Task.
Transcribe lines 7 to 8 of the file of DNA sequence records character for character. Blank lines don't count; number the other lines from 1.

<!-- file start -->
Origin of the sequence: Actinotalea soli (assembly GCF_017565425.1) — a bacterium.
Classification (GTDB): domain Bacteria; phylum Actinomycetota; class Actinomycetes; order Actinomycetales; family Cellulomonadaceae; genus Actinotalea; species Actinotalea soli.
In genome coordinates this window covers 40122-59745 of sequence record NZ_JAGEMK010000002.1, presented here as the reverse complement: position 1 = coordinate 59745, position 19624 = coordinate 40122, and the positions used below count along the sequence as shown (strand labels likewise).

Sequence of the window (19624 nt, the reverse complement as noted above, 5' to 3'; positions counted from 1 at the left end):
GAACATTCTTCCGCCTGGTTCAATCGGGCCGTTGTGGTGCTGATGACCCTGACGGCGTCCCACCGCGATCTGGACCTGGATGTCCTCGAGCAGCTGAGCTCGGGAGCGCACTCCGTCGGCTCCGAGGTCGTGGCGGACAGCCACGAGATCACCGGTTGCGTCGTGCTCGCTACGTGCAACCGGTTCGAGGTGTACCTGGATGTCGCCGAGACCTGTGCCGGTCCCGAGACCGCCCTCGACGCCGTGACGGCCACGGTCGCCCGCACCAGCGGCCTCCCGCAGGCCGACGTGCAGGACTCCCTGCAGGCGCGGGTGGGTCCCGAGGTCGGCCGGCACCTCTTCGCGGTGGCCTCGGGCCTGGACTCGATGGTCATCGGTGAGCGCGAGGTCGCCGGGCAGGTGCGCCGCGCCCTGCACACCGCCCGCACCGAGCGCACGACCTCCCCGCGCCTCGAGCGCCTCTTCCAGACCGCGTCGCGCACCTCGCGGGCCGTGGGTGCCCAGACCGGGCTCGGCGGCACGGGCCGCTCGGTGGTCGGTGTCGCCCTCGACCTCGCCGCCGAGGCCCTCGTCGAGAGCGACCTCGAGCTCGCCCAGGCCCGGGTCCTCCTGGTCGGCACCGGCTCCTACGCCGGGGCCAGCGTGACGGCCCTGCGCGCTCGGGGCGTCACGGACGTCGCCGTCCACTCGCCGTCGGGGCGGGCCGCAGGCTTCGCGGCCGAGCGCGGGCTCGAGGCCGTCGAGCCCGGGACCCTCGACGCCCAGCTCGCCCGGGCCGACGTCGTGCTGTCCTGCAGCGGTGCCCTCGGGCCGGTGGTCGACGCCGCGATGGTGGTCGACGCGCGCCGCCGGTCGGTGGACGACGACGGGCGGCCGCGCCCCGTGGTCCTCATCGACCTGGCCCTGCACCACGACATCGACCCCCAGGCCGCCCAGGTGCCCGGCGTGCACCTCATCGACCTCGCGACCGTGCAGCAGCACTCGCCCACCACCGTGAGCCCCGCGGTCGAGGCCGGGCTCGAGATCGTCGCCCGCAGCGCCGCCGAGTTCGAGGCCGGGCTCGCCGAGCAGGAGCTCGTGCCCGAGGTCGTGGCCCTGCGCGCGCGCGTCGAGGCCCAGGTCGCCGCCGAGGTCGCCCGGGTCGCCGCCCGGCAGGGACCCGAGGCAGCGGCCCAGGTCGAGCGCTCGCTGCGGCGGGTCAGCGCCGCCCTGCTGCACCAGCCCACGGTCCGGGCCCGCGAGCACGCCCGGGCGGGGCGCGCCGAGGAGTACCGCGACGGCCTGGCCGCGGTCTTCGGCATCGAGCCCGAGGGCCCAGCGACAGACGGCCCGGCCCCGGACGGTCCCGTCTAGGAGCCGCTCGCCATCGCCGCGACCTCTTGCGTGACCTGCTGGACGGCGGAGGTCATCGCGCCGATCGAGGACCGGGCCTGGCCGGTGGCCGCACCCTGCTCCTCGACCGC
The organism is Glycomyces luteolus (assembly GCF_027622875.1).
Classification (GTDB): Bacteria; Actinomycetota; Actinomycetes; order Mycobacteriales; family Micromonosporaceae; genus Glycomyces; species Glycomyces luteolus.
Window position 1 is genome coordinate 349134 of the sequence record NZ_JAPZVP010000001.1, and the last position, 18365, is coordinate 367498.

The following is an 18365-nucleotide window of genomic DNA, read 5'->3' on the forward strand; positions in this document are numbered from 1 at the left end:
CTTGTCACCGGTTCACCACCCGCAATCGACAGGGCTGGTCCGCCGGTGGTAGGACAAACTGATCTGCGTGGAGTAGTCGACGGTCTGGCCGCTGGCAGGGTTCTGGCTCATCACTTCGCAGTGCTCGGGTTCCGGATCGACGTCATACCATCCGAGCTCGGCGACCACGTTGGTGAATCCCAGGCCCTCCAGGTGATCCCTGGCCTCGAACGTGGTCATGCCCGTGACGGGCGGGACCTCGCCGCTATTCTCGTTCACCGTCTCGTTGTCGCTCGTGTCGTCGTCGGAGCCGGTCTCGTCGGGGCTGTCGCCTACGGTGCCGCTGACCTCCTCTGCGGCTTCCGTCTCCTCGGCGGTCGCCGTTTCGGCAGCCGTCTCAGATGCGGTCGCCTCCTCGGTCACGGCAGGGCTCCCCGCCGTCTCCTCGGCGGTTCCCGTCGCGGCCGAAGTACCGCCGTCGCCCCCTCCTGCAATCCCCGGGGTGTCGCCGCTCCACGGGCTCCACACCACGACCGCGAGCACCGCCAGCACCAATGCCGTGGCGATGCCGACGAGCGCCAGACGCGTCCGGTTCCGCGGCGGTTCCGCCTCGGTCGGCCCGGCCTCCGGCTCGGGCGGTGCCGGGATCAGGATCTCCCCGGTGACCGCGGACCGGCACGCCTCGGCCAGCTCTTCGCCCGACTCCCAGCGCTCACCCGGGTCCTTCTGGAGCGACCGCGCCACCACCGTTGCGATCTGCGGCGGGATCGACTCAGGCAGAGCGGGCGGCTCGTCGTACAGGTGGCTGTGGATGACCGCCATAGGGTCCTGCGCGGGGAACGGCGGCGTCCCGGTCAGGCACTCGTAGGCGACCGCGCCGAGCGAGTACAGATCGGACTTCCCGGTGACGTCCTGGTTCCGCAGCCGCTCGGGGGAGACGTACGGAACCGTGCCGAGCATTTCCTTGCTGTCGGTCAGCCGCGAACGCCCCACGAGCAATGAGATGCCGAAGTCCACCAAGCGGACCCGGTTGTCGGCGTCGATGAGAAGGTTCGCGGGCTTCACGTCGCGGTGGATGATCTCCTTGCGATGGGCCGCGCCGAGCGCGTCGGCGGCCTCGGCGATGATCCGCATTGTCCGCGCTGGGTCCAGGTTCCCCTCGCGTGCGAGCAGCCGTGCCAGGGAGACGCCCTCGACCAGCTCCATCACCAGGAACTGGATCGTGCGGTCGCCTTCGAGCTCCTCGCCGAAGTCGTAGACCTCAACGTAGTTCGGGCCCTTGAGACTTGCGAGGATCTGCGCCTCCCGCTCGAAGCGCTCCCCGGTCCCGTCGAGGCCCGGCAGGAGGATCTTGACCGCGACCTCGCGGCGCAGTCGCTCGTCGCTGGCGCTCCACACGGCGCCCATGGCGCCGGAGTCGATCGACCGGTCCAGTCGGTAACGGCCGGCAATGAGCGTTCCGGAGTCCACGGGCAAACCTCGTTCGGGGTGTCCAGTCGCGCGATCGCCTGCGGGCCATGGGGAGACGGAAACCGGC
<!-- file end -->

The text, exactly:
Classification (GTDB): Bacteria; Actinomycetota; Actinomycetes; order Mycobacteriales; family Micromonosporaceae; genus Glycomyces; species Glycomyces luteolus.
Window position 1 is genome coordinate 349134 of the sequence record NZ_JAPZVP010000001.1, and the last position, 18365, is coordinate 367498.